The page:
All hon. Members pray for the safe and speedy return of our soldiers. However, as elected representatives, we have responsibilities other than the natural expression of support of that kind for our troops. I do not accept that, because a war is started, we must support it—the principle of "my country, right or wrong". That principle should not be applied indiscriminately, and it has never been supported by the Labour party. It is a matter of deep regret that some of my hon. Friends have tried to use that argument in our debates on the Gulf crisis.

Nor do I accept that, because a war is fought in pursuit of a cause that is just, it must therefore be supported. There are many just causes in this unjust world, not least the oppression of the Palestinians over the past 23 years or the illegal occupation of the West Bank and Gaza by Israel, in defiance of United Nations resolutions over that period.

Fighting a war in pursuit of a just cause is a necessary condition for support of a war, but in itself it is not sufficient justification for supporting it. That point is worth making tonight. Before a war can be supported, it must be shown to have been necessary. We must be certain that the decision to send our troops to war was taken when there was no other alternative. I do not believe that that was the case. Not only could the war have been avoided —it should have been avoided.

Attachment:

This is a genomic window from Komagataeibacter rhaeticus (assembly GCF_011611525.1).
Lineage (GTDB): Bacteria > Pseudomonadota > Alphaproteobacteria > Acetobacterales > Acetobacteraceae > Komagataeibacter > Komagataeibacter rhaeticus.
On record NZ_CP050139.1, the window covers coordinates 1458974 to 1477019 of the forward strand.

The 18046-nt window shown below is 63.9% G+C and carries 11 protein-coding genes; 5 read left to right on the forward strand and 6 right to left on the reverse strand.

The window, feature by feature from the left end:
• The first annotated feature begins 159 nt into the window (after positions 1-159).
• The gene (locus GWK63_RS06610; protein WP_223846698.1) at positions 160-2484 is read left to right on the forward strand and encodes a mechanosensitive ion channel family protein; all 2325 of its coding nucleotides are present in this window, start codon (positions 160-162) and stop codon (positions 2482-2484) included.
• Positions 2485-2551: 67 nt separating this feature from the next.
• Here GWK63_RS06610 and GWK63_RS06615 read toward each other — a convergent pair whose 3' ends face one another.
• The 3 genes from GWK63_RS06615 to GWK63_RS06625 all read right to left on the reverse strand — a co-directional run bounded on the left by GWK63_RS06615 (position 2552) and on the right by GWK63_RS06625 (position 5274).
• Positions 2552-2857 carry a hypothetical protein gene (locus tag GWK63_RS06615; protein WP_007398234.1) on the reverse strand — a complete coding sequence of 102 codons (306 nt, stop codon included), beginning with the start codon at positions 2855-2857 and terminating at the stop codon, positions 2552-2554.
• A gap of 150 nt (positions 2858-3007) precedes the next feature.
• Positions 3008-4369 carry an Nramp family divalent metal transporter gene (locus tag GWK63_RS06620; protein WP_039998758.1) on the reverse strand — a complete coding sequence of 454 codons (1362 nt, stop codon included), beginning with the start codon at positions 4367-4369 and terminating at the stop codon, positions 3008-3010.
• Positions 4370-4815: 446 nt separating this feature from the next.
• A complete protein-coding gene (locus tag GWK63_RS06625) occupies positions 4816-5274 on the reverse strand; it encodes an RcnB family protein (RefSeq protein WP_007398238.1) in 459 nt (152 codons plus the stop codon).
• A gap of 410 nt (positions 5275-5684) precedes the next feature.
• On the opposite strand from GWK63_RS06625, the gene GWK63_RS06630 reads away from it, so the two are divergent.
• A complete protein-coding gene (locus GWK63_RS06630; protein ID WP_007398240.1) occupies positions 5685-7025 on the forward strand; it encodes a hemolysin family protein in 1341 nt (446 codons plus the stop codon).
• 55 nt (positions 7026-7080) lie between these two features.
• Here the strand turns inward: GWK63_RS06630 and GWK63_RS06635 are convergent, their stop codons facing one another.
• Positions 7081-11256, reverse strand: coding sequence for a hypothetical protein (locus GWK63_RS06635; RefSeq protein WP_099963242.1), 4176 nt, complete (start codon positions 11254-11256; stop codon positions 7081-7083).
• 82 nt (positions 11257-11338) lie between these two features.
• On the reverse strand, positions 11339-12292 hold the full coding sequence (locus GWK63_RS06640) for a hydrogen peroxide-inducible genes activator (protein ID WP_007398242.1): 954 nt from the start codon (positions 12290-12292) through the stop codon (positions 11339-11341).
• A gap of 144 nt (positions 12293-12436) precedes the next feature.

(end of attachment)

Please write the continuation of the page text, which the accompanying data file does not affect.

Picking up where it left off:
I believe that the war can still be cut short and that a peaceful settlement can be reached on the condition that the United Nations Security Council is given a central role of influence in the conduct of the war. Hon. Members who have referred to the war as being about backing the authority of the United Nations should explain why the war is being fought not under United Nations control, but under the control of the United States President and United States military.

I do not believe that it is unpatriotic or anti-British troops to hold those views and beliefs, or to give public expression to them. How can I express my beliefs at the end of the debate?

The motion and the amendment actually support the continuation of the war. The motion states: That this House expresses its full support for British troops in the Gulf and their contribution to the implementation of United Nations … Resolution 678. That means support for the war that is now being waged. That is not my interpretation, it is the interpretation of my right hon. Friend the Leader of the Opposition, who told us that he believed that there was no doubt about the legitimacy of the military action that has been taken against Iraq. I disagree with him. I believe that there are serious doubts about the legitimacy of the military action that is currently being taken. I will not be prevented from voicing those doubts by anyone in this House.